Recent years have highlighted injustices in higher education that affect us all. Although many institutions have made significant strides in university entry and graduation, we know that racial and socioeconomic disparities remain far too great, even as student demographics diversify dramatically. But the pandemic has not only exposed these gaps; it has expanded them and increased the urgency of higher education to fulfill its promise of equity and excellence.
In fact, justice and excellence are inextricably linked. And for all the challenges the pandemic has posed for higher education, it also showed that research universities and others could change — sometimes overnight — to provide better education for millions of students. Now we must draw on this ability to change, as well as data and experience-based knowledge, to greatly strengthen undergraduate education at research universities.
Today, the Boyer 2030 Commission, which I co-chaired with Association of American Universities President Barbara Snyder, outlined a blueprint for doing just that in a new report for research universities. The report is a follow-up to the 1998 Boyer Commission, which issued a landmark report on undergraduate education at research universities. Basic education has been greatly strengthened, in part as institutions have adopted the changes recommended in this Boyer report. But more needs to be done.
We know that the cost of college is an entry issue for many students. Universities have and must continue to work hard to reduce spending even as they provide additional support for students from disadvantaged backgrounds. A key way to reduce student costs is by reducing the time to graduation, with a target of four years for most majors. Unless a student works long hours, they should take 15 credits per semester beginning in their freshman year. The shortening of the study period not only lowers the training costs, but also offers the chance of earlier employment.
The schools must of course do their part to enable faster completion. For example, we know that it really helps most students, but especially those from underserved groups, when institutions find clear academic pathways for students to graduate on time. Individual students need to know not only the courses they need, but also the order and optimal timing to take courses. This requires courses to always be available at the right time for the student’s course of study and requires the university to reconsider and change some long-standing procedures and practices. Many research universities have shown that strong educational pathways improve graduation rates and time to graduation.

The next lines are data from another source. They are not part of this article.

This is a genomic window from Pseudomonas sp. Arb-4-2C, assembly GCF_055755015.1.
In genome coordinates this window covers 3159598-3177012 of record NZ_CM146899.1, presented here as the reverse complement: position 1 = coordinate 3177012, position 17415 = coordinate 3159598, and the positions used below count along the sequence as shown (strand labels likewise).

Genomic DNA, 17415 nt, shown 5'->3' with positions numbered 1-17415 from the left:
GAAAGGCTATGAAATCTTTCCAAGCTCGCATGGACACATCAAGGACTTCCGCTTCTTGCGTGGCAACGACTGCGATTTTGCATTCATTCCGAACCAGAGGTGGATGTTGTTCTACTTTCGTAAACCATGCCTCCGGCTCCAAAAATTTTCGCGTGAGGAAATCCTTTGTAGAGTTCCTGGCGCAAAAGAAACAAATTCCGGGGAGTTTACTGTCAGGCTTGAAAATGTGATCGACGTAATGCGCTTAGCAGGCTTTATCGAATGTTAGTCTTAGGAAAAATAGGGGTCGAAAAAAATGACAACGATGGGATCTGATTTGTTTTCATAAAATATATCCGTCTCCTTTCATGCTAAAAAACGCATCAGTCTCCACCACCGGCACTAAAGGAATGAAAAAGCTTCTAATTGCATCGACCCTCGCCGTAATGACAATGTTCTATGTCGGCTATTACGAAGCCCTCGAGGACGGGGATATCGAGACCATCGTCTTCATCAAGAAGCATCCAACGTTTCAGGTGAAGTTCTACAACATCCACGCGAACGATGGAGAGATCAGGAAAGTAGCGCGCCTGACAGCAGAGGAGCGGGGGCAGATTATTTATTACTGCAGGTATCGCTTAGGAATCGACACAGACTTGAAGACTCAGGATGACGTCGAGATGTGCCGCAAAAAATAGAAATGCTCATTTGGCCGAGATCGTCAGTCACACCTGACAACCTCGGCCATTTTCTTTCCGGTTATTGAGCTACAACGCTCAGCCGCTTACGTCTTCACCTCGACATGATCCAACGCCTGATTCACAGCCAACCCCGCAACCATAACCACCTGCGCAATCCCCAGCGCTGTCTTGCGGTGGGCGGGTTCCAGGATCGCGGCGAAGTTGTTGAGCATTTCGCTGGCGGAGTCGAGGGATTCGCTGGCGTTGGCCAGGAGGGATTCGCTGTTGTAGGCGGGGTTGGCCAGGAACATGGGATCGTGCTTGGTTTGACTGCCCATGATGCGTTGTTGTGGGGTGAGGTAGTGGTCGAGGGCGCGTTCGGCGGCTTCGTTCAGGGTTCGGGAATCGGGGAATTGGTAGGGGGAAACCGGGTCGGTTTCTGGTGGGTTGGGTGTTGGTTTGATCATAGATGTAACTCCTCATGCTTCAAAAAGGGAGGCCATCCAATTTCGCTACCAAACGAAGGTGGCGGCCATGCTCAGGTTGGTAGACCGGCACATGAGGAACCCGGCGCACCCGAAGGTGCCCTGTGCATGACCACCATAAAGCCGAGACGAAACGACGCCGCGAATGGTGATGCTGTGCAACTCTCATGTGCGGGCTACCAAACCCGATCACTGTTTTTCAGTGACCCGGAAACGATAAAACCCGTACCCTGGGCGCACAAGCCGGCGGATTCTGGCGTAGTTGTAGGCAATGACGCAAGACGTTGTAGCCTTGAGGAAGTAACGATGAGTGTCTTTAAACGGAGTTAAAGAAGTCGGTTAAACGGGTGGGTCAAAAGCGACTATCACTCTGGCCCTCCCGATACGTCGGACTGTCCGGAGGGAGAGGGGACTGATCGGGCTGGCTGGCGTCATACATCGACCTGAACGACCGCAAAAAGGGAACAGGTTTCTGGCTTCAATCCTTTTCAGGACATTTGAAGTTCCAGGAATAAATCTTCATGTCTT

A related effort is strong college counseling. There is evidence that strong counseling has a large impact on retention and graduation. Students need not just academic guidance, but holistic guidance that reflects their lived experiences, responsibilities, and needs. What were once termed non-traditional students are increasingly the norm and we must consider the diverse needs of students such as mental health care, food security, housing and childcare to ensure that every student benefits from the exceptional contributions of higher education.
For years we have known effective practices that can improve a student’s chances of graduating. These experiences, such as B. basic research, internships and stays abroad, broaden the horizons of the students and increase their opportunities after graduation. They propel students forward in their education, connect classroom learning to the world beyond, and inspire greater purpose, self-efficacy and curiosity. We know these experiences can be transformative and we need to ensure more students get the support they need to participate.
Digital technology is another important tool to drive retention and graduation. Institutions can take a multi-faceted approach – involving recruiting, advising, improving course delivery and providing assistance as needed – to reach all students, including those from underrepresented backgrounds, to meet their academic and non-academic needs and to support them to help you succeed in the classroom. Arizona State University and Georgia State University and other institutions have shown what can be achieved with technology.
These are just a few broad categories in which large-scale change across the sector is not only possible but imperative to close equity gaps and improve outcomes. Institutions will no doubt continue to identify new reforms, or approaches to implementing reforms, that improve student success, equity and excellence. Using data and tested experience as a compass, we can navigate to a place where institutions better serve all students—especially those from groups that are historically underserved. This is vital for research universities to achieve equity and excellence.